Things you should consider before moving out of the city.
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As our year of COVID begins to wind down many people are considering long-term changes to their housing and work structure. For many men, this has already included leaving large cities and moving to a place where they can have a yard, freedom to spread out, and other perceived benefits of a suburban or even semi-rural lifestyle. Things aren't always greener on the other side of the fence though. As I've looked at how to leave my urban loft in San Diego, here are some things I'm being forced to consider. Depending on where you are, many of these issues will hold true as well.

One of the things that I find interesting about behavior and lifestyle changes that occurred this year is that most weren't actually caused by the pandemic. Instead, COVID revealed a lot of weaknesses in our existing communities. From racial unrest to people who simply didn't care about helping their neighbors this has been a tough year to go through. For myself, the attraction of living in an urban area with plenty of restaurants, cultural events, and dynamic personalities became almost a prison once we were forced to shelter inside small apartments. From talking with friends around the world, this sentiment holds true no matter where they are located - including big cities in the UK, Germany, even Australia and Japan. While everyone has had slightly different stories the same yearning for more space and more desire for increased self-determination holds true.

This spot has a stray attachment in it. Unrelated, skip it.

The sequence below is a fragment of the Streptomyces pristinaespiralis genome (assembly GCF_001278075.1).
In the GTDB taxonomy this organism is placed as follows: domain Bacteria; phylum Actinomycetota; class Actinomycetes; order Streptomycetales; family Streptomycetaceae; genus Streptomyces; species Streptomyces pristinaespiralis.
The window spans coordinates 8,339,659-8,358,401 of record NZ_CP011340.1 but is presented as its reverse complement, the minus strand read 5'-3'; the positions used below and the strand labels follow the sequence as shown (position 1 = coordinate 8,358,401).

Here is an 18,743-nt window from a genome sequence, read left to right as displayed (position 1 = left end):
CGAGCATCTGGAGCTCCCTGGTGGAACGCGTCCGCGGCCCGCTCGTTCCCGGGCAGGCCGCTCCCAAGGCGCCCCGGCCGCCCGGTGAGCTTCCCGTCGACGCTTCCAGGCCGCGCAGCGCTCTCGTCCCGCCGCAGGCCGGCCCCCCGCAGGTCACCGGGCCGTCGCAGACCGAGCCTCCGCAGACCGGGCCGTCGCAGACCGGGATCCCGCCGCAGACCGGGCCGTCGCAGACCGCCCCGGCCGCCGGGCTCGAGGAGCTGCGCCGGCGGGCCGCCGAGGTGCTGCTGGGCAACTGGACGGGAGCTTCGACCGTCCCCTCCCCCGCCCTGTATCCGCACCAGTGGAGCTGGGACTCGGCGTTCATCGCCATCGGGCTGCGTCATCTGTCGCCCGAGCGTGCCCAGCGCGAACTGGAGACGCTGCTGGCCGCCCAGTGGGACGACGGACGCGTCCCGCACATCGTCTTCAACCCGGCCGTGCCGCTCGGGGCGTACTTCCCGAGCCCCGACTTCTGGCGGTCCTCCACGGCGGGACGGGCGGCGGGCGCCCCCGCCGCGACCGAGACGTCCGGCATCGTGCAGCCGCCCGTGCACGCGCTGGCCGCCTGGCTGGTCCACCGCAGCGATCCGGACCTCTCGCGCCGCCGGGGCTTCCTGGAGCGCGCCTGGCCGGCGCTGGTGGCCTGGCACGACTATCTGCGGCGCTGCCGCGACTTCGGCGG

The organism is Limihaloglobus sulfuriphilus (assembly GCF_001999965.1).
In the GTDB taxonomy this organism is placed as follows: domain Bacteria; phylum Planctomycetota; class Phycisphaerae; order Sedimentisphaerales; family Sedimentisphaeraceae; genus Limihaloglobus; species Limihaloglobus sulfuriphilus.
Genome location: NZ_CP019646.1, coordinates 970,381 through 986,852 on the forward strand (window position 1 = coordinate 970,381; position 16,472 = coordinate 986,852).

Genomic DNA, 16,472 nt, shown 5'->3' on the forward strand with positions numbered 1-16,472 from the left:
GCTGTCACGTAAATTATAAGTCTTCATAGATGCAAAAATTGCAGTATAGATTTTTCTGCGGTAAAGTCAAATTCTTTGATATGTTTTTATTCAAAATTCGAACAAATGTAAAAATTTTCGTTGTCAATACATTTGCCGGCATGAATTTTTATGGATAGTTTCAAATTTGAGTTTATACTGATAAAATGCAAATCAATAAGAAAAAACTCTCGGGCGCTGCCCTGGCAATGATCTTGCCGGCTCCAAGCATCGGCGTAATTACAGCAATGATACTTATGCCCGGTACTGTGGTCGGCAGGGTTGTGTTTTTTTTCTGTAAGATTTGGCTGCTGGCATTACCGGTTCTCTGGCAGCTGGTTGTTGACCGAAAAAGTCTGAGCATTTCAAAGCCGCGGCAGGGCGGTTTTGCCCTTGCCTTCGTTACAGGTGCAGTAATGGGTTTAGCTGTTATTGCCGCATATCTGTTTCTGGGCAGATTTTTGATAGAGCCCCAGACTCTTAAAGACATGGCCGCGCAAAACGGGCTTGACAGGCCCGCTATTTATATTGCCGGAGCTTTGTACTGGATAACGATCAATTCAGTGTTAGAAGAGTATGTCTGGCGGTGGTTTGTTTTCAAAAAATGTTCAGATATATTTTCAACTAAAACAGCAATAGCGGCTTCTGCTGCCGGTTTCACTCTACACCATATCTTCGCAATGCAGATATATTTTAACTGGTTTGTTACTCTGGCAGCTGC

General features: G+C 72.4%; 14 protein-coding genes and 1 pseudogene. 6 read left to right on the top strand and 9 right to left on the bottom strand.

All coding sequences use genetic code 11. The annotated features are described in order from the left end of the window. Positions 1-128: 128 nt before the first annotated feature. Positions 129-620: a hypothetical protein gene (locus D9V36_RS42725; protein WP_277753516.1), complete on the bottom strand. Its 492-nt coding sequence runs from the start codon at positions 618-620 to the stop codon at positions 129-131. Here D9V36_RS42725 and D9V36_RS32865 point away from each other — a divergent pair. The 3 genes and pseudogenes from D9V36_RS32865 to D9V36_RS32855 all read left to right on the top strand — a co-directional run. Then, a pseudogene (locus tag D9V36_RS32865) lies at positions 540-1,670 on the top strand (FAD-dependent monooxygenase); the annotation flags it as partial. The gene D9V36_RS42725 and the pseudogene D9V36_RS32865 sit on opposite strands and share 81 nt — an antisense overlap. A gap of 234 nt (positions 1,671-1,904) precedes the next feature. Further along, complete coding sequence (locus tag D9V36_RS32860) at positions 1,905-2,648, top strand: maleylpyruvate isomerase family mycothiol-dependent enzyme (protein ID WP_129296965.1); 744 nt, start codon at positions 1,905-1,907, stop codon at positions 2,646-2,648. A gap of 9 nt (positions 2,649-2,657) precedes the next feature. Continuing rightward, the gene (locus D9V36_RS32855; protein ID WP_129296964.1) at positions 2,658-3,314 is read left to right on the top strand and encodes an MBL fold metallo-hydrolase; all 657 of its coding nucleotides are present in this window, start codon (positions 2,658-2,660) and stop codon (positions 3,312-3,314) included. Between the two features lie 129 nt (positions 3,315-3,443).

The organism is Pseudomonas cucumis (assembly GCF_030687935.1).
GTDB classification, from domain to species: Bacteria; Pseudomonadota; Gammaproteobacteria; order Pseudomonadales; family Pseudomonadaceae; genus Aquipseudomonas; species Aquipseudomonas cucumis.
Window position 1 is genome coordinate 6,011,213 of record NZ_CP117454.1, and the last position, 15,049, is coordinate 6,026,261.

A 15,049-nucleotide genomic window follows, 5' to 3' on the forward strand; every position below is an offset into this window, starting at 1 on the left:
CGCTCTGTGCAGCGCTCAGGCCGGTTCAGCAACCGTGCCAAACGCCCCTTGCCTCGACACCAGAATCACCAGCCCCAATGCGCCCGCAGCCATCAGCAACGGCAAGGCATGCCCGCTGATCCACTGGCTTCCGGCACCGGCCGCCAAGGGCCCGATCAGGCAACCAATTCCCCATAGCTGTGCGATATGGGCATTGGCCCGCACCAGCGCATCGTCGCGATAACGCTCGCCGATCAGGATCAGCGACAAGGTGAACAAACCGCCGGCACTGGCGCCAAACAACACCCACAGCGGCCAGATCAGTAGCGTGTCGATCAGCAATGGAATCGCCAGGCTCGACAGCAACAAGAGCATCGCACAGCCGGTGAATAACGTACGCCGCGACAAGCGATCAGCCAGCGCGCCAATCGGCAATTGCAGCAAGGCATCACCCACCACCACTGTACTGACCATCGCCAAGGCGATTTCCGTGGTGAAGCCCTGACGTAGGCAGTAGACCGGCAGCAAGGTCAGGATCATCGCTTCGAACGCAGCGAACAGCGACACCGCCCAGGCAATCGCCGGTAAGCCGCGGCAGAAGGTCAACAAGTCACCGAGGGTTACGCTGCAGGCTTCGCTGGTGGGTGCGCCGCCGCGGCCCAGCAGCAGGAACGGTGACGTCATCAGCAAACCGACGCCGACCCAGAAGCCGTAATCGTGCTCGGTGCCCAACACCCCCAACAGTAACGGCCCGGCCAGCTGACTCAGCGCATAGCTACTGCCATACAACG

Frankly put, our modern urbanism has seemingly failed us.